GROUP SKILLS: How to build a business case and then search and connect with Facebook groups

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It’s clear that comms people are waking up to the idea that Facebook groups have become increasingly important.

Research I’ve carried out for the past two years shows a strong trend that people in a geographic area have never warmed to public sector Facebook pages but have flocked instead to local groups and pages.

So, if that’s where people are, why not engage with them where people are?

Some debate recently focused on the trepidation on going out into the wilds of Facebook. I get that.  The way to connect isn’t straight forward if you haven’t got an advertising budget.

I’ve carried out research over two years and I’m a Facebook admin of the successful Public Sector Comms Headspace group.

Here is your business case for connecting with Facebook groups

Facebook is the second largest platform in the UK with 41.8 million users which makes for 62 per cent of the UK’s 66.5 million 2018 population users.

How’s the public sector bridging that gap? Poorly, in a word. There are some cracking pages and content out there but overall, people are not flocking to Facebook pages.

Research I’ve carried out showed just three per cent of people like a public sector page while people like on average of FIFTEEN local groups and pages. It’s a trend that has been rising.

As newspapers close and newsrooms contract Facebook groups are filling the Parish pump role that many thought hyperlocal bloggers would do and in some areas do. But while acting as a volunteer journalist and blogger is time-consuming Facebook’s groups functionality offers a quick way to connect.

It’ll take about a day to map all the Facebook groups in your area. No, there isn’t a shortcut. Yet. But the bare numbers you will connect will present a strong case for you to engage.

The conclusion is clear: Facebook is a vitally important platform for people but groups rather than public sector pages are dominant. So, the public sector needs to find a way to connect with groups.

Not all Facebook groups will be happy to connect

It’s true that communities are using Facebook groups extensively. But not every group admin will be happy that you came by. The campaign angry at the council, the admin whose extension was turned down or the campaigner who thinks that immunisation injections aren’t needed may not give you time of day.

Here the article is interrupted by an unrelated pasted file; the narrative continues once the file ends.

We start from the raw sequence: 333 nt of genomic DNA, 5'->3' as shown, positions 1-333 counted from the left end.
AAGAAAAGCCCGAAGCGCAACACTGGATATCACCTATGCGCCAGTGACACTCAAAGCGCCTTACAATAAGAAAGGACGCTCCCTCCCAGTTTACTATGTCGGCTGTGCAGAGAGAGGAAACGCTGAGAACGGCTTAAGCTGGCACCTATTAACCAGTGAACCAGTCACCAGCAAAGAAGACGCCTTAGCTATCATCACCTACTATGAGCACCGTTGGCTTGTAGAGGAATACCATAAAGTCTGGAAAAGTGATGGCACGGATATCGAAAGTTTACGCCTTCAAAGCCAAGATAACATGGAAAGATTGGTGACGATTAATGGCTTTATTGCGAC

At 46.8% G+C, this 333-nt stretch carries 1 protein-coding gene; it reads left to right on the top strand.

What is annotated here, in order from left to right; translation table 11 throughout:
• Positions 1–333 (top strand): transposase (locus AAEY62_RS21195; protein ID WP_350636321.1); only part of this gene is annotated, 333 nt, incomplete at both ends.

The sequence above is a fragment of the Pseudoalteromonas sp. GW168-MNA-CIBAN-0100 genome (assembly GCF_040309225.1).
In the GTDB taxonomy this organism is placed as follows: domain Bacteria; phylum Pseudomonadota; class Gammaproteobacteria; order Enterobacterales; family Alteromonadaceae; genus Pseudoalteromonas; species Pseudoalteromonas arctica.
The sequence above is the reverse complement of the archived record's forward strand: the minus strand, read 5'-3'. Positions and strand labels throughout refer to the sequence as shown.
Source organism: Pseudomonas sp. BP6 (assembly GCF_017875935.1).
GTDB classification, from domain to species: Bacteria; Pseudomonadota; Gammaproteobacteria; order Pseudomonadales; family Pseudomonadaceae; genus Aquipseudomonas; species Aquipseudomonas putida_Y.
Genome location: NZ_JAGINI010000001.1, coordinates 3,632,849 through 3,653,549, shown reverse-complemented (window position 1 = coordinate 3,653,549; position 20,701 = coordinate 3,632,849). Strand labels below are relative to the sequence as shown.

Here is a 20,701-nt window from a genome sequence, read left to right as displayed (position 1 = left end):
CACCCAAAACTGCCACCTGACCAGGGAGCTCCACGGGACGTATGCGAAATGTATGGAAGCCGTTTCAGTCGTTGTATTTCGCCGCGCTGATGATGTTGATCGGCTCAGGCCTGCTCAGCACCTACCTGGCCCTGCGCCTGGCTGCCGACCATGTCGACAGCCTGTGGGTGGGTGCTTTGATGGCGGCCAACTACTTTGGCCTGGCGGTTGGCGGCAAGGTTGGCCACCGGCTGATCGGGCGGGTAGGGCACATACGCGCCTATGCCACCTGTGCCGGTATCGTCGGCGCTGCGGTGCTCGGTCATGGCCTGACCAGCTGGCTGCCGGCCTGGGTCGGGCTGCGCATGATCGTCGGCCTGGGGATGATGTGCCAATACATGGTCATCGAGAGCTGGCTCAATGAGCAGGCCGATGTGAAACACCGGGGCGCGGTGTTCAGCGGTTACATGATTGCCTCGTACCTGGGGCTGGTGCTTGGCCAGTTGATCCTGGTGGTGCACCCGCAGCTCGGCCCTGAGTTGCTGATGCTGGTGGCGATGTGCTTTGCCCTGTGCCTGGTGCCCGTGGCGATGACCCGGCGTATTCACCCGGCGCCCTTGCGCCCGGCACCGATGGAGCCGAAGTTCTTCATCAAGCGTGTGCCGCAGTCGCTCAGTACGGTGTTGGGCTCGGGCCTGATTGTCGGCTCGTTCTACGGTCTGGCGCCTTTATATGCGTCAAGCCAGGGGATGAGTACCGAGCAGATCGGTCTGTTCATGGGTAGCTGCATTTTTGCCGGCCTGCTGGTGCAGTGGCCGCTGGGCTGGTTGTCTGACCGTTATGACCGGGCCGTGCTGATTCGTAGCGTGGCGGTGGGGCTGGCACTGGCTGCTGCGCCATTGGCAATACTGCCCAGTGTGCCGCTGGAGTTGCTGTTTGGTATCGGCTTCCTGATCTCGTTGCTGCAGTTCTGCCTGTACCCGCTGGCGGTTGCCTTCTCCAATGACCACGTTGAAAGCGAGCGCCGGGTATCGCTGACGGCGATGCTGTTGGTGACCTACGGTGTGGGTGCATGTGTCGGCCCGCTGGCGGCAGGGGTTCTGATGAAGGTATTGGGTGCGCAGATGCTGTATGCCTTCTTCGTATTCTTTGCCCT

Others will. And the number of groups that are more receptive may lead you to a hard-to-engage audience based around a community or community of interest.

You can connect with groups as a page

Changes in late 2018 have started to allow Facebook group admins to change settings and allow groups to apply to be members. This isn’t universal and even if every admin had the ability to let pages in not all would.

The moral dilemma of connecting this way isn’t that complicated. The official page talking to people in the area is just the same as a council representative going to a residents’ meeting at 7pm on a Tuesday. It’s their meeting. But if there were 3,000 residents all gathered together, wouldn’t you want to find a way to talk with them?

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You can create a group as a page

A group can be made by a page, too. Yes, I know, its confusing. But the corporate page can create a group, too. Useful to speak to a sub-set of your followers on a specific topic of interest.

You can connect with groups as an individual

There’s two ways you can use your own profile to connect with a group. Firstly, by joining the group direct and responding as yourself. Secondly, by asking the Facebook group admin to share content. Either way, I’d always make yourself known to the admin. The response you get from them is a good bell-weather for how receptive the wider group is likely to be.